National Union Of Journalists Of The Philippines... Inday Espina-Varona... Arthur Allad-Iw... Carlos H. Conde... Ma. Cristina V. Rodriguez... Rowena Carranza-Paraan... Jose Torres, Jr.... Ares Gutierrez... Leticia Boniol... Ma. Diosa Labiste... Nestor Burgos, Jr.... Joey Natividad... Grace Albasin... Maureen Japzon... Ayishah Marie S. Muallam... Center For Media Freedom And Responsibility... Zamboanga Journal... Jonathan Mayuga Business Mirror... Jojo Taduran... Romy Zetazate... Davaotoday.Com... Bulatlat... Perfecto Caparas... Rolando Quilaton St. Radio Natin Biñan, Laguna... Raymund Villanueva Kodao Productions... Danilo Arao Up Department Of Journalism Chair, Bulatlat And Ngayon Na, Bayan!-Dzrj... Voltaire F. Domingo Next Pictures Photo Agency... Pinoyweekly... Alexander Martin Remollino Bulatlat... Jojo Lamaria Daily Tribune... Bet Marcelo Freelance Journalist... John L. Silva... Julie S. Alipala Philippine Daily Inquirer... Iris Cecilia Gonzales Businessworld... Mon Acacio Philippine Graphic / Philippine Center For Photojournalism... Elina V. Ramo Nordis Weekly... Kimberlie Quitasol Nordis Weekly... Noel Godinez Nordis Weekly... Desiree Caluza Philippine Daily Inquirer... Zumel Center For Press Freedom... Jun Tarroza West Leyte Express... Alejandrino F. Cirera The Filipino-American Community Builder... Elizabeth Manalo... Aquiles Zonio Philippine Daily Inquirer... Daisy C. Gonzales... Cheryll D. Fiel... Germelina A. Lacorte... Bejay C. Absin... Marilou M. Aguirre... Jetty Ayop-Ohaylan... Marieta Baste-Hernani... Grace S. Uddin... Gilbert L. Pacificar... Rolando Pinsoy... Keith Bacongco... Medel Hernani... Barry Ohaylan... Kathleen Okubo Baguio Midland Courier... Rod Tajon Nordis Weekly... Carmelito Q. Francisco Mindanao Times/Businessworld... Sonia Capio Ngayon Na, Bayan!... Manuel Cayon Business Mirror... A. Mangampo-Ociones Gitnang Luson News Service... Dennis Espada... Peterson Bergado... Leo Palo Iii... Ely Suyom... Pinoyweekly... Bayani S. Abadilla... D’jay Lazaro... Leo Esclanda... Ilang-Ilang Quijano... Ariel Dim Borlongan Balita... Ronald Dizon... Knight Publication , Letran-Calamba... Dabet Castañeda... Pampanga Press Club... Ashley Manabat... Joel M. Sy Egco... Association Of Responsible Media Armed... Isagani Yambot Philippine Daily Inquirer... Juan Sarmiento, Jr. Philippine Daily Inquirer... Bill Formoso Philippine Daily Inquirer... Julie M. Aurelio Philippine Daily Inquirer... College Editors Guild Of The Philippines... Rowell D. Madula Cegp... Jose Cosido Cegp... Gerg Anrol Cahiles Kalasag, Up Diliman... Vijae Alquisola Earist Technozette, Earist... Heide Sarno Heraldo Filipino, Dlsu-Dasmariñas... Michael Pante Matanglawin, Ateneo... Lourdes Molina-Fernandez Editor-In-Chief, Business Mirror... Ma. Aleta Nieva People’s Taliba... Jo M. Clemente... Pokus Gitnang Luson... Jay Torres... Lorena Rivera-Villareal... Fred Villareal... Ryan Rosauro... Gina V. Rodriguez Philippine Daily Inquirer-Southern Luzon Bureau... Ester G. Dipasupil Philippine Daily Inquirer-Metro Section... Stephanie N. Asuncion Philippine Daily Inquirer-Metro Section... Carlos V. Jugo... Aubrey Makilan Bulatlat, Silangan Shimbun... Jose Medhina Awad... Florfina Marcelino The Philippine Times, Canada... Philippine Press Council... A. Luis Miguel Toledo Philippine Graphic... Francis Capistrano Businessworld... Tj Burgonio Philippine Daily Inquirer... Louie Jon Sanchez Philippine Graphic... Angel Tesorero Pinoy Weekly... Priam Nepomuceno Malaya... Jhong Dela Cruz Malaya... Ruelle Albert Castro Malaya... Liliana Candelaria Malaya... Alena Flores Manila Standard-Today... Kerlyn Bautista Businessworld... Darwin Amojelar Manila Times... Paul Anthony Isla Businessmirror... Luis Teodoro...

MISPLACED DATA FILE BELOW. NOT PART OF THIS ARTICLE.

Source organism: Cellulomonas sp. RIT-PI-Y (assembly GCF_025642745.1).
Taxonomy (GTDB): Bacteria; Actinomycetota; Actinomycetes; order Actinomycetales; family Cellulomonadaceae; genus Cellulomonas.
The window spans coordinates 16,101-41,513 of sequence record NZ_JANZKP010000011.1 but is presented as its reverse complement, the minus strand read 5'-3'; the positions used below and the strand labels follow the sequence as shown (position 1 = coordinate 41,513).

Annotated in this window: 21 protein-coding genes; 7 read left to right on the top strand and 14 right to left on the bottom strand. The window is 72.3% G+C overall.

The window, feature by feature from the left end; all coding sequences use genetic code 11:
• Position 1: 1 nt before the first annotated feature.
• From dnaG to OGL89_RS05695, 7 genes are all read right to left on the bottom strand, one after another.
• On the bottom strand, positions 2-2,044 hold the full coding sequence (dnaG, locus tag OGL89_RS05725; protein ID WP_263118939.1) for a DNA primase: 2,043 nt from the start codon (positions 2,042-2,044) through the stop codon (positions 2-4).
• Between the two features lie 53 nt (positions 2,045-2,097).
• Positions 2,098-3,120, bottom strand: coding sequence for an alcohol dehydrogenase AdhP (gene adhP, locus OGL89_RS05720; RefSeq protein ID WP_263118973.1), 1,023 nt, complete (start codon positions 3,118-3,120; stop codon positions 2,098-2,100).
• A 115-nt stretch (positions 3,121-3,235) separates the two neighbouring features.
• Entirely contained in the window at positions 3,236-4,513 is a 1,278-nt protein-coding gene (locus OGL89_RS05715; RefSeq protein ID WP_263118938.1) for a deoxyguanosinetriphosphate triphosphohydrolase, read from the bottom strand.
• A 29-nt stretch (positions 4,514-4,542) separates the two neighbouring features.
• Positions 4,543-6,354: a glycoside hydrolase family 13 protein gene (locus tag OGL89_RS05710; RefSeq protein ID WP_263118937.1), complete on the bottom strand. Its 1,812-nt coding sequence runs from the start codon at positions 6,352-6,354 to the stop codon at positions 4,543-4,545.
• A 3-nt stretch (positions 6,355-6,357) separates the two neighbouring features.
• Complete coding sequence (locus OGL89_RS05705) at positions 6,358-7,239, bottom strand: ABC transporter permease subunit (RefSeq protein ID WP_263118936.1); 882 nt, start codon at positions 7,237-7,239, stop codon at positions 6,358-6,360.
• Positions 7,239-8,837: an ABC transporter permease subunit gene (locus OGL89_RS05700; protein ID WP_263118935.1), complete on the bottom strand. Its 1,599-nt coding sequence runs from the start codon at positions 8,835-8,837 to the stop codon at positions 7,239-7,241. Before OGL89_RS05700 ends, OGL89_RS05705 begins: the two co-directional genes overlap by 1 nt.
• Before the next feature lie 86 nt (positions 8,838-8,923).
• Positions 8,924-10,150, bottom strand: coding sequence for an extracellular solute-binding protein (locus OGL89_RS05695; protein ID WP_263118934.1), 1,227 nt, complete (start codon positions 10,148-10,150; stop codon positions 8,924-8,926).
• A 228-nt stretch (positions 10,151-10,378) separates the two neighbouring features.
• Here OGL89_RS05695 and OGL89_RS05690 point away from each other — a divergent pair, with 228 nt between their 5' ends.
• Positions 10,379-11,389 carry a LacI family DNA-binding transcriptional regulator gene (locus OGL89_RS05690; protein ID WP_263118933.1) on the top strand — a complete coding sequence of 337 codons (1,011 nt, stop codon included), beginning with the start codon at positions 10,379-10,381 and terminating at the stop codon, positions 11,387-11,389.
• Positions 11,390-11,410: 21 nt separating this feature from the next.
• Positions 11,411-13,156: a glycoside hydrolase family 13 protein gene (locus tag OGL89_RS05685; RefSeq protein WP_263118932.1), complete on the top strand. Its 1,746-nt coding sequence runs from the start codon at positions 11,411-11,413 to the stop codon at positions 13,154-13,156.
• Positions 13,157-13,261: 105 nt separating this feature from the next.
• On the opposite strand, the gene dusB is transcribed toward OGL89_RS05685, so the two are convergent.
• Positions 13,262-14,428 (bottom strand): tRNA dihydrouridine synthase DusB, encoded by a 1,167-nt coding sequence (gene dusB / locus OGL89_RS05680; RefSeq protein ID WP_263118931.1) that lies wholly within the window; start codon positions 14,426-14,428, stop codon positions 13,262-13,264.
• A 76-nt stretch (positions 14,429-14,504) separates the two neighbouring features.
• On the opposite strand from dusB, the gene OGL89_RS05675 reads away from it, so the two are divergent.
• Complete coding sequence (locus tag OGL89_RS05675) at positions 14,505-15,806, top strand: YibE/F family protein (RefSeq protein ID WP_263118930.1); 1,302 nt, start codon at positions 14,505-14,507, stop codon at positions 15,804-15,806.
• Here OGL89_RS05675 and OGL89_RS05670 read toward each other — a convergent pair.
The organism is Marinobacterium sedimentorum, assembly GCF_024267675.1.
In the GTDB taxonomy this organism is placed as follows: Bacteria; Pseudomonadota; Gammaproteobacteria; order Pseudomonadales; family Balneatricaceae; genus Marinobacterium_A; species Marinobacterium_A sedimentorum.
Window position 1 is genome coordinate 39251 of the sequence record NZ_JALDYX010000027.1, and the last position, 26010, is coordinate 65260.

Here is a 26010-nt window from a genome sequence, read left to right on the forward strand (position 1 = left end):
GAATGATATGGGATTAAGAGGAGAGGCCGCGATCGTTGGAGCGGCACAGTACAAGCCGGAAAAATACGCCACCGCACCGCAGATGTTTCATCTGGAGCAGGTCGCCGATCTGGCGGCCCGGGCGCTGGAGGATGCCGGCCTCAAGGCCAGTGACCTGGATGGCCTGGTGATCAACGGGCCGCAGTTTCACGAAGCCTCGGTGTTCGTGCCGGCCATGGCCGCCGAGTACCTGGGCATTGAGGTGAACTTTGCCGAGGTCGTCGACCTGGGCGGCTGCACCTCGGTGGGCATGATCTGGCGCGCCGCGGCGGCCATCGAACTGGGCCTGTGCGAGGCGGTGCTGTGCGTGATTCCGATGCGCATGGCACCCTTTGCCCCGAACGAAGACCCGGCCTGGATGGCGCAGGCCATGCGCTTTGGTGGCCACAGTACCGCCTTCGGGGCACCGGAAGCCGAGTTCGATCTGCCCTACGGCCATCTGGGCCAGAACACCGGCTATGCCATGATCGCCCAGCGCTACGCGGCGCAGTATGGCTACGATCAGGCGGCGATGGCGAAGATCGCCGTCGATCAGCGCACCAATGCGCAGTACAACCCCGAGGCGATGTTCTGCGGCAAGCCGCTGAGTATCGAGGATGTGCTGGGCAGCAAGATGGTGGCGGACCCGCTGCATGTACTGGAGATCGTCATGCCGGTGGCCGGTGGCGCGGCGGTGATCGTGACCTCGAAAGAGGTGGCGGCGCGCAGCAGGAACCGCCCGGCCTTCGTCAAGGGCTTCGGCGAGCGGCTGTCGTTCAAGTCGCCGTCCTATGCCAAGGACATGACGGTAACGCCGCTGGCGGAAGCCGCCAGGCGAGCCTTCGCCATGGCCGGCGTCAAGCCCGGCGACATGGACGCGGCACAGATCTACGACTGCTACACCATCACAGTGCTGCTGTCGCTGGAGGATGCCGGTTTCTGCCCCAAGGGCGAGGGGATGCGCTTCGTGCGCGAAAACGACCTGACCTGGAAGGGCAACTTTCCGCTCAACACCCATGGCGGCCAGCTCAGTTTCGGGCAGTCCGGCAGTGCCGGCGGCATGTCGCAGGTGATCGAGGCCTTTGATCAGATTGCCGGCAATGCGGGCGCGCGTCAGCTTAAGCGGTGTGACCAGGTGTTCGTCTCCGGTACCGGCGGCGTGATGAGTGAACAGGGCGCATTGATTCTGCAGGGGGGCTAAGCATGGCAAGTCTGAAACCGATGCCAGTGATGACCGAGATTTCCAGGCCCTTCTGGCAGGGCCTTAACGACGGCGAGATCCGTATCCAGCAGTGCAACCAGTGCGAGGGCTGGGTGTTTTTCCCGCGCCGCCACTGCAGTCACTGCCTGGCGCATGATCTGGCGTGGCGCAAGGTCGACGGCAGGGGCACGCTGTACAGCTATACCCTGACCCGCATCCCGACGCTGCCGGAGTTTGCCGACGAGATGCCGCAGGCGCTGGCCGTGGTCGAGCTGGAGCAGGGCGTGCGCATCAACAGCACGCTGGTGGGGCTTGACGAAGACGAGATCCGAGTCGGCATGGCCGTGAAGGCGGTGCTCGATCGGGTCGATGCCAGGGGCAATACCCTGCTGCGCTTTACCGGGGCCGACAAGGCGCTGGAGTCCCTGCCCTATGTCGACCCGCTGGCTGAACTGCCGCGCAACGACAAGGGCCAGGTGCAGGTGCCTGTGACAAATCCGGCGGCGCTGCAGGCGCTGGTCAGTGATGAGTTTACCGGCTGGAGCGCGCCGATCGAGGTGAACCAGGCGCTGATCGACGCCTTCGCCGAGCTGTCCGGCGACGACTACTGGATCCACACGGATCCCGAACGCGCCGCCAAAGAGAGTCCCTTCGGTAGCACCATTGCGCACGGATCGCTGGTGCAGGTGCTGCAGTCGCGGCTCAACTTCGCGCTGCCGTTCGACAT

Why would Conrad take this position on the Danish cartoons that so patently contradicts his stated beliefs and those of many of his colleagues, not least the newspaper that he works for? Why would take an inconsistent position so contrary to their natural impulses and demonstrated beliefs? It's leftist political correctness. The answer is in the title of his article (I just have to add 2 words of explanation): HATE for America -- even if she has nothing to do with these Danish cartoons at all! Here's the tip-off from CDQ --